The new exhibition, opening at the Bournemouth based museum on 2nd November will feature photographs of China in the 1860/70s.
The photographs, taken by John Thomson (1837 – 1921), will showcase the different regions of China and iconic images that he captured of places and people over the course of four years.
Large, sometimes life-size, photographs will be accompanied by objects collected by Merton and Annie Russell-Cotes on their visit to China a decade later.
The exhibition, China: Through the lens of John Thomson, will run from 2nd November until 2nd June 2019 and will be accompanied by talks, demonstrations and family events.
Regarded as one of the most influential photographers of his generation, Thomson’s collection of photographs are produced from the 700 glass plates that he transported back to Britain in 1872.
The photos will be shown alongside items from the museum’s own collection which includes mandarin sceptres, ceramics, hair ornaments and musical instruments.
Betty Yao, exhibition curator, said: “It is very exciting that John Thomson’s wonderful photographs will be seen in Bournemouth and in the context of the beautiful Russell-Cotes Art Gallery and their historic Chinese collection. It will offer an extraordinary insight into 19th century China and into the views, perceptions and interests of British travellers such as Thomson and the Russel-Cotes who were among the first tourists and travellers.”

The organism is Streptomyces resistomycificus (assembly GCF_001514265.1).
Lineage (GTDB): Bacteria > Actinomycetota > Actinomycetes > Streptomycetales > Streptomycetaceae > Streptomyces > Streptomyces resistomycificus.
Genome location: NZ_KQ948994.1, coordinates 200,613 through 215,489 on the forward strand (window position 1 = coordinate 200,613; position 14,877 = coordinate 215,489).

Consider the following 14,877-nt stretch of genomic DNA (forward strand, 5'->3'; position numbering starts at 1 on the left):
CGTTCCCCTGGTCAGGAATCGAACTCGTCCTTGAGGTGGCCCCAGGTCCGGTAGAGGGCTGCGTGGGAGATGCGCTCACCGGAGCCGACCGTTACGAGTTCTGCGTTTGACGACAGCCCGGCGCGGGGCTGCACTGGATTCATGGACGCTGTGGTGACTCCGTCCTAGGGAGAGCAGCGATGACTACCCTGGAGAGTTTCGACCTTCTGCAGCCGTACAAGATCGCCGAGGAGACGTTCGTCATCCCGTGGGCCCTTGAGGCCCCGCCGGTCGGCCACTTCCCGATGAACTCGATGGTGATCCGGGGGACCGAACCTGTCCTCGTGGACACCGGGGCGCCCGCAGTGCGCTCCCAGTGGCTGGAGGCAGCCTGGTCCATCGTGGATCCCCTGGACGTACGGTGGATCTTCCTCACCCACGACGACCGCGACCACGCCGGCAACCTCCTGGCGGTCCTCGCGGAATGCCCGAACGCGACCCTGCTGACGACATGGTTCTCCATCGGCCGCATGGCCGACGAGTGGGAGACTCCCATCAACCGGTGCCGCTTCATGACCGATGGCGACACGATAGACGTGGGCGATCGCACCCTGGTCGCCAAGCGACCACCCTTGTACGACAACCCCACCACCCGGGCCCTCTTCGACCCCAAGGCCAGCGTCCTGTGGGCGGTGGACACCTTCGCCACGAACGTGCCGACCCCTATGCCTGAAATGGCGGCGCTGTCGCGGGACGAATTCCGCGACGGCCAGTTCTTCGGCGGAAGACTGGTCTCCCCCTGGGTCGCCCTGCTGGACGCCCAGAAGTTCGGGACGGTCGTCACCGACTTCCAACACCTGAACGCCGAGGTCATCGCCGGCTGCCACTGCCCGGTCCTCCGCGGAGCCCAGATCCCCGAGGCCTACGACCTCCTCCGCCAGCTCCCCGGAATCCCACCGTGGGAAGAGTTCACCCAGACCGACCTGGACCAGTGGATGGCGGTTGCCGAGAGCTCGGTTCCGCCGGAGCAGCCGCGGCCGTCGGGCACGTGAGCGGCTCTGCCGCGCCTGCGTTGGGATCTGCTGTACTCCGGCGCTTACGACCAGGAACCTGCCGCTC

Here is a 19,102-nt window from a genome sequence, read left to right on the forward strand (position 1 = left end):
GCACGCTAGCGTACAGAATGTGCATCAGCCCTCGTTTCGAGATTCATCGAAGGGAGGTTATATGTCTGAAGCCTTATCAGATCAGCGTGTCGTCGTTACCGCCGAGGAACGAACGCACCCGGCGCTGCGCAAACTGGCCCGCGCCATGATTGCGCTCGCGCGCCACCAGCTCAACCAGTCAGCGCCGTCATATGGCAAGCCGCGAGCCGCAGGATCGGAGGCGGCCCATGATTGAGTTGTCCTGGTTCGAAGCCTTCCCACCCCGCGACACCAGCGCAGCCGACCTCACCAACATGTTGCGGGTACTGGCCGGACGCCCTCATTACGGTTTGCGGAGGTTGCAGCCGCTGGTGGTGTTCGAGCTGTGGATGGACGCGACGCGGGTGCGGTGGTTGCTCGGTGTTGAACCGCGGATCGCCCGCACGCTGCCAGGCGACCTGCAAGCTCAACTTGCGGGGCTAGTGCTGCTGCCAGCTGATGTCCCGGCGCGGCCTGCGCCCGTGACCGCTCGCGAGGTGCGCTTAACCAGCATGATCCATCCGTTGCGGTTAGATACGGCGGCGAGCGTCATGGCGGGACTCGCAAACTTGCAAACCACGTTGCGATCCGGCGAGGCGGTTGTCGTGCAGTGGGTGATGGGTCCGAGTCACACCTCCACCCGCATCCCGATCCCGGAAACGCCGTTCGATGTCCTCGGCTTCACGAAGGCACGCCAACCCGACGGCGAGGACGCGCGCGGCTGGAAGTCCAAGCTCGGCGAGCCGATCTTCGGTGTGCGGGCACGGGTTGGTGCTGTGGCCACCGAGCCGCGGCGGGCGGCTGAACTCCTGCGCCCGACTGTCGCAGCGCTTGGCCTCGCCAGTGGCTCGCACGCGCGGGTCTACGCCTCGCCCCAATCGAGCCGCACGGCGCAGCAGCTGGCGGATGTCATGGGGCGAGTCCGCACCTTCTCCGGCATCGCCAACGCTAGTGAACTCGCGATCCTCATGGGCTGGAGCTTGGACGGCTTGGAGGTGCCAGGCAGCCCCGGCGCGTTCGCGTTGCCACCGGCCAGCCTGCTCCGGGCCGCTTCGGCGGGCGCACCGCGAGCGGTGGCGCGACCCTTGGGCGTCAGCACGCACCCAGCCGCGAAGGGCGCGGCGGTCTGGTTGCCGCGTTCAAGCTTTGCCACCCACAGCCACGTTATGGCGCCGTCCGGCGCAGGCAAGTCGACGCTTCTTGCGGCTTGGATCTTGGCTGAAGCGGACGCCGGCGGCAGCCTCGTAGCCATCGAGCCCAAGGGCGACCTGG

About the photographer
John Thomson, a photographer and travel writer, set off on a journey to Hong Kong in 1868. A series of journeys to Beijing, Fujian and Guangdong followed during the next four years as he travelled along the Yangtze and Min rivers. Along his way, Thomson captured images of the people, landscapes and architecture, domestic and street scenes that he saw.
His desire to present a truthful account of the people he encountered, no matter whether they were rich, famous or ordinary, established him as a pioneer of photojournalism.
About the Russell-Cotes Art Gallery and Museum
Originally built by Merton Russell-Cotes as a birthday gift for his wife, Annie, the museum celebrates the couple’s passion for art and travel, world cultures and natural history.
Located on Bournemouth’s cliff-top, Russell-Cotes comprises of an art gallery, museum, historic house, café and shop.
Groups are welcome at the museum and exclusive guided tours of the house are available at an additional cost. Catering for groups is available, offered at a pre-booked rate and groups of nine or more can also benefit from discounted ticket prices.
For more information, visit russellcotes.com.
Image: Cantonese school boy (Photo Credit: Russell Cotes Art Gallery and Museum/John Thomson)